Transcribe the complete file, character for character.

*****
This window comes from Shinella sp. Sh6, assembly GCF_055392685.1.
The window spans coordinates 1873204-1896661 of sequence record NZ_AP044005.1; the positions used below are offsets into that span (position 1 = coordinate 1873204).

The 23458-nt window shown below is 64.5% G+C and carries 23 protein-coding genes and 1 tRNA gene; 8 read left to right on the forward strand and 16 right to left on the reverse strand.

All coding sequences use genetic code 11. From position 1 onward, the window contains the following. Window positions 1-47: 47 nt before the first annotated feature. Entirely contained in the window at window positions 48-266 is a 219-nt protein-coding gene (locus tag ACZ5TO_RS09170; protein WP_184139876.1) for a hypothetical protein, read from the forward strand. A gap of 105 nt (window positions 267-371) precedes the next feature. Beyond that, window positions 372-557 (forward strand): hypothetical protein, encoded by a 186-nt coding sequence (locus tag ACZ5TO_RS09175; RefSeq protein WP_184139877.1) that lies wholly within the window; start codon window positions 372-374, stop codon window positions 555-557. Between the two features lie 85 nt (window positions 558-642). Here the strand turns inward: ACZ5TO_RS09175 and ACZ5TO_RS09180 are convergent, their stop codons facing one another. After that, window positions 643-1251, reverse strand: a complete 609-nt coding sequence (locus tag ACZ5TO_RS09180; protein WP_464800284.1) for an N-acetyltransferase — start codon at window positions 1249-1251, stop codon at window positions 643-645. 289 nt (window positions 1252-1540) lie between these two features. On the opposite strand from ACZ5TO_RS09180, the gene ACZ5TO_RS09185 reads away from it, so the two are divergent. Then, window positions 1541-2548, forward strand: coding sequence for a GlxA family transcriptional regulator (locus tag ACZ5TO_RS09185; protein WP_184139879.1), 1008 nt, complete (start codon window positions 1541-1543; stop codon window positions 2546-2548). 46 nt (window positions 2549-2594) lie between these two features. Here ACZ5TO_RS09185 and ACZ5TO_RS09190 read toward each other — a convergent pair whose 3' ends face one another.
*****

This window comes from Shinella sp. Sh6, assembly GCF_055392685.1.
The window spans coordinates 1873204-1896661 of sequence record NZ_AP044005.1; the positions used below are offsets into that span (position 1 = coordinate 1873204).

The 23458-nt window shown below is 64.5% G+C and carries 23 protein-coding genes and 1 tRNA gene; 8 read left to right on the forward strand and 16 right to left on the reverse strand.

All coding sequences use genetic code 11. From position 1 onward, the window contains the following. Window positions 1-47: 47 nt before the first annotated feature. Entirely contained in the window at window positions 48-266 is a 219-nt protein-coding gene (locus tag ACZ5TO_RS09170; protein WP_184139876.1) for a hypothetical protein, read from the forward strand. A gap of 105 nt (window positions 267-371) precedes the next feature. Beyond that, window positions 372-557 (forward strand): hypothetical protein, encoded by a 186-nt coding sequence (locus tag ACZ5TO_RS09175; RefSeq protein WP_184139877.1) that lies wholly within the window; start codon window positions 372-374, stop codon window positions 555-557. Between the two features lie 85 nt (window positions 558-642). Here the strand turns inward: ACZ5TO_RS09175 and ACZ5TO_RS09180 are convergent, their stop codons facing one another. After that, window positions 643-1251, reverse strand: a complete 609-nt coding sequence (locus tag ACZ5TO_RS09180; protein WP_464800284.1) for an N-acetyltransferase — start codon at window positions 1249-1251, stop codon at window positions 643-645. 289 nt (window positions 1252-1540) lie between these two features. On the opposite strand from ACZ5TO_RS09180, the gene ACZ5TO_RS09185 reads away from it, so the two are divergent. Then, window positions 1541-2548, forward strand: coding sequence for a GlxA family transcriptional regulator (locus tag ACZ5TO_RS09185; protein WP_184139879.1), 1008 nt, complete (start codon window positions 1541-1543; stop codon window positions 2546-2548). 46 nt (window positions 2549-2594) lie between these two features. Here ACZ5TO_RS09185 and ACZ5TO_RS09190 read toward each other — a convergent pair whose 3' ends face one another.